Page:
Biggest trouble is reel four. For reel four, I only have two production stills, and they’re actually from the same part of the same scene from different angles. (More accurately, only one of them is a production still, the other is a frame enlargement. The still photographer stood about six or eight feet to the right of the cameraman, evidently.) That’s actually the main reason I sat on the footage so long — I was hoping another reel four still or two would turn up, and I didn’t want to go ahead with what I had until it became clear nothing else was going to surface. As I said before, that happens really quite often. The original Everette True video was scrapped at about 90% completion when I found a better quality print. More recently, The Sawdust Ring had been out about week when I acquired a print that’s largely identical and of inferior quality to the one I used, but it does have some footage that my Argentine print doesn’t. It does help, though, that the surviving last reel of Juggernaut is actually from the four reel abridgment and as such it contains a bit of footage from both the original fifth reel and the fourth — about 80-20 — so while I struggled with scrounging up images to use, reel four is actually the longest of the reconstructed reels thanks to the three minutes of surviving footage towards the end.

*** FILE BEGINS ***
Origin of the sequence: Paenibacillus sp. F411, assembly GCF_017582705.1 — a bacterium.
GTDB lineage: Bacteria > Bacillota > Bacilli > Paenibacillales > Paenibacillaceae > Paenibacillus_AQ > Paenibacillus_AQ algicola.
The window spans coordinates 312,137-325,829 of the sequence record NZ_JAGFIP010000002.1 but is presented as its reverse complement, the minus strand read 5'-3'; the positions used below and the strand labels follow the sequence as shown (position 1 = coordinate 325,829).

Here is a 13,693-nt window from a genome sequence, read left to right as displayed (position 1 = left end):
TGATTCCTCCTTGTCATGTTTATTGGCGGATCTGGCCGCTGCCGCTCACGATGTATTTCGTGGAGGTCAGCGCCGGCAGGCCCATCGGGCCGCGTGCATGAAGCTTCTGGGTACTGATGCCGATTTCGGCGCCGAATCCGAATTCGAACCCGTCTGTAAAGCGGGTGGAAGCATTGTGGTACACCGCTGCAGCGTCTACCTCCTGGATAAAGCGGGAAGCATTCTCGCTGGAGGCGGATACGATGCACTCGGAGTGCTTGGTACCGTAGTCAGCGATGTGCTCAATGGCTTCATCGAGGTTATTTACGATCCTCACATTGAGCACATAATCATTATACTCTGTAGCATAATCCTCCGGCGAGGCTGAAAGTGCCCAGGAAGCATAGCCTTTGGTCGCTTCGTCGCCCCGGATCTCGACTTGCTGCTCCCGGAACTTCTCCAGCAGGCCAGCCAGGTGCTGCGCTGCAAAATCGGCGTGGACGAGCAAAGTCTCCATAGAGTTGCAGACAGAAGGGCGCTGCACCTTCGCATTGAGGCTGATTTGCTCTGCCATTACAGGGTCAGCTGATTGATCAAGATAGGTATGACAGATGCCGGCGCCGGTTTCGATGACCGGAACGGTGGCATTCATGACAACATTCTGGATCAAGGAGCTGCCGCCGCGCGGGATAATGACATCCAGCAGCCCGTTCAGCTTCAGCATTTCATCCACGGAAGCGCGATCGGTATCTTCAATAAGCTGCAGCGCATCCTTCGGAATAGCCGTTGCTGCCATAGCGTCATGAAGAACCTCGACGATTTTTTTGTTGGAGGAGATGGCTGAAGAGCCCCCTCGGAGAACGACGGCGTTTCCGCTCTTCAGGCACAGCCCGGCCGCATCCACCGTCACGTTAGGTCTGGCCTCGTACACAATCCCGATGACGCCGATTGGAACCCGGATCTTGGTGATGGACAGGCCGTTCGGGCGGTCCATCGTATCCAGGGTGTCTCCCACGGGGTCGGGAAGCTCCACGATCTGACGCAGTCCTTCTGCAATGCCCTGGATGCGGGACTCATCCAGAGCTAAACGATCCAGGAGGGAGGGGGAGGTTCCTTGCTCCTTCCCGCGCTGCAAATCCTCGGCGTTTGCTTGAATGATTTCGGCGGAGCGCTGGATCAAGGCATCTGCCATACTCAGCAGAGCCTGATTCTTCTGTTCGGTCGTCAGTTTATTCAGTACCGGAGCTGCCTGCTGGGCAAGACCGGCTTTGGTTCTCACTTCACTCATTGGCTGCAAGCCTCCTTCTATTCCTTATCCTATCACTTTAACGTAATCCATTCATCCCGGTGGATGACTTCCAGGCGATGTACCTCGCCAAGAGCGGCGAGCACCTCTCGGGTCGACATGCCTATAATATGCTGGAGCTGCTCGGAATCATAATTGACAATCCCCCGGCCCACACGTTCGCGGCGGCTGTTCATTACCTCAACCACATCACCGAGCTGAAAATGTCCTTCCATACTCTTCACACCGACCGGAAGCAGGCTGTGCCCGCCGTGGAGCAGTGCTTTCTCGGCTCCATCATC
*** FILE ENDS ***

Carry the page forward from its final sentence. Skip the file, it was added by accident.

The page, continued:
The five-reel premier version will be tinted. I know it would have been tinted originally, but I’ve found no record describing just how it was. The tinting scheme I used is based on the two Vitagraph films I have on nitrate, Her Faith in the Flag and a brief fragment of an unidentified circa-1915 Maurice Costello drama. It’s a very ordinary scheme, nothing unusual in what color is used for what situation. The only thing of note is the intertitles, which are tinted purple. The main title, being a Blue Ribbon release, should obviously be blue. The amalgamated or “watchable” version I’ve spoken of before, with the short happy ending and all the abridgments left as-is, will be black and white.
Speaking of the titles, while the watchable version will retain the original titles (excepting those in the reconstructed reels, of course), the premier version’s will all be replacements, for this reason: The picture quality takes a hit with each generation removed from the camera negative. It will get grainier, which can be corrected to a degree with judicious temporal and/or spacial smoothing. It will get fuzzier, which sharpening filters of various sorts can address. It will get more flickery, which — provided your image has got enough depth to start with — can be nearly eliminated in all but extreme cases. But the most difficult thing to undo is cropping. For the picture, you can build up something of a background if the camera tilts or pans, but that’s often unsatisfactory and very little else is possible. Titles, though, those can be un-cropped simply by redoing them. Example, we want to take this title: